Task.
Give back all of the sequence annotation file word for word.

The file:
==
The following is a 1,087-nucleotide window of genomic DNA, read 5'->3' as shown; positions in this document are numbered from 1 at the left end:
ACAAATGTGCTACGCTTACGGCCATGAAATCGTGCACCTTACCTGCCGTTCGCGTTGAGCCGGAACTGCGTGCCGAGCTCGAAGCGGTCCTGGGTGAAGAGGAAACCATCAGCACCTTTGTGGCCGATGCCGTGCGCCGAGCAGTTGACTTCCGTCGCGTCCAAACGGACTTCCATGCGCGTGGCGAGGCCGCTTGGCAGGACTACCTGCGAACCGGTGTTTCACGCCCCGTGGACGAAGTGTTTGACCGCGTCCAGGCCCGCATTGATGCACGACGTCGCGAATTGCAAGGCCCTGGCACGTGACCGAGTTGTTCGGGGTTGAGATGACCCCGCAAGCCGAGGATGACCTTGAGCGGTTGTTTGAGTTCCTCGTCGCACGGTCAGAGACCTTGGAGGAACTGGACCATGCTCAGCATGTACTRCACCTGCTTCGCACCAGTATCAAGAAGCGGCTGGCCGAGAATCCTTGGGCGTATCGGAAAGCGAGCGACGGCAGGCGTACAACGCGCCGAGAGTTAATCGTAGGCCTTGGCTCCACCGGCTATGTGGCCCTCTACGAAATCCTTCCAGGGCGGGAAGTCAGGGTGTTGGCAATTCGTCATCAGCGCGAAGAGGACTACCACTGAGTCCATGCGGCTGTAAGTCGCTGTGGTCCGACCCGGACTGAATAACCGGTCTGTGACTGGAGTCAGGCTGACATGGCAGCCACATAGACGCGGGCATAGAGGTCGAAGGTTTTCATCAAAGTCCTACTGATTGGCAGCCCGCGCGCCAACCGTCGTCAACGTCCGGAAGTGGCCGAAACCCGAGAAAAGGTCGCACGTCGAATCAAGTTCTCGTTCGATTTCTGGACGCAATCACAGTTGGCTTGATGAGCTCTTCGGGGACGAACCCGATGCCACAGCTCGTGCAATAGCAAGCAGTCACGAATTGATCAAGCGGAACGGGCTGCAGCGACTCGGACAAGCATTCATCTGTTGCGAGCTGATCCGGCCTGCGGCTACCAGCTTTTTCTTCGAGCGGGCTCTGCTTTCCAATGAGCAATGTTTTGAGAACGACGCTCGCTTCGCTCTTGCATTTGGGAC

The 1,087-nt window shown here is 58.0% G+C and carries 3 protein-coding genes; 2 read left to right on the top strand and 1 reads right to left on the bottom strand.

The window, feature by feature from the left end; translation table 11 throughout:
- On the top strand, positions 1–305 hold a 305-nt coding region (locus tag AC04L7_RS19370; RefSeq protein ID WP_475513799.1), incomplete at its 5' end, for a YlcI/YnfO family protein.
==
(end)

The following is a 1,087-nucleotide window of genomic DNA, read 5'->3' as shown; positions in this document are numbered from 1 at the left end:
ACAAATGTGCTACGCTTACGGCCATGAAATCGTGCACCTTACCTGCCGTTCGCGTTGAGCCGGAACTGCGTGCCGAGCTCGAAGCGGTCCTGGGTGAAGAGGAAACCATCAGCACCTTTGTGGCCGATGCCGTGCGCCGAGCAGTTGACTTCCGTCGCGTCCAAACGGACTTCCATGCGCGTGGCGAGGCCGCTTGGCAGGACTACCTGCGAACCGGTGTTTCACGCCCCGTGGACGAAGTGTTTGACCGCGTCCAGGCCCGCATTGATGCACGACGTCGCGAATTGCAAGGCCCTGGCACGTGACCGAGTTGTTCGGGGTTGAGATGACCCCGCAAGCCGAGGATGACCTTGAGCGGTTGTTTGAGTTCCTCGTCGCACGGTCAGAGACCTTGGAGGAACTGGACCATGCTCAGCATGTACTRCACCTGCTTCGCACCAGTATCAAGAAGCGGCTGGCCGAGAATCCTTGGGCGTATCGGAAAGCGAGCGACGGCAGGCGTACAACGCGCCGAGAGTTAATCGTAGGCCTTGGCTCCACCGGCTATGTGGCCCTCTACGAAATCCTTCCAGGGCGGGAAGTCAGGGTGTTGGCAATTCGTCATCAGCGCGAAGAGGACTACCACTGAGTCCATGCGGCTGTAAGTCGCTGTGGTCCGACCCGGACTGAATAACCGGTCTGTGACTGGAGTCAGGCTGACATGGCAGCCACATAGACGCGGGCATAGAGGTCGAAGGTTTTCATCAAAGTCCTACTGATTGGCAGCCCGCGCGCCAACCGTCGTCAACGTCCGGAAGTGGCCGAAACCCGAGAAAAGGTCGCACGTCGAATCAAGTTCTCGTTCGATTTCTGGACGCAATCACAGTTGGCTTGATGAGCTCTTCGGGGACGAACCCGATGCCACAGCTCGTGCAATAGCAAGCAGTCACGAATTGATCAAGCGGAACGGGCTGCAGCGACTCGGACAAGCATTCATCTGTTGCGAGCTGATCCGGCCTGCGGCTACCAGCTTTTTCTTCGAGCGGGCTCTGCTTTCCAATGAGCAATGTTTTGAGAACGACGCTCGCTTCGCTCTTGCATTTGGGAC

The 1,087-nt window shown here is 58.0% G+C and carries 3 protein-coding genes; 2 read left to right on the top strand and 1 reads right to left on the bottom strand.

The window, feature by feature from the left end; translation table 11 throughout:
- On the top strand, positions 1–305 hold a 305-nt coding region (locus tag AC04L7_RS19370; RefSeq protein ID WP_475513799.1), incomplete at its 5' end, for a YlcI/YnfO family protein.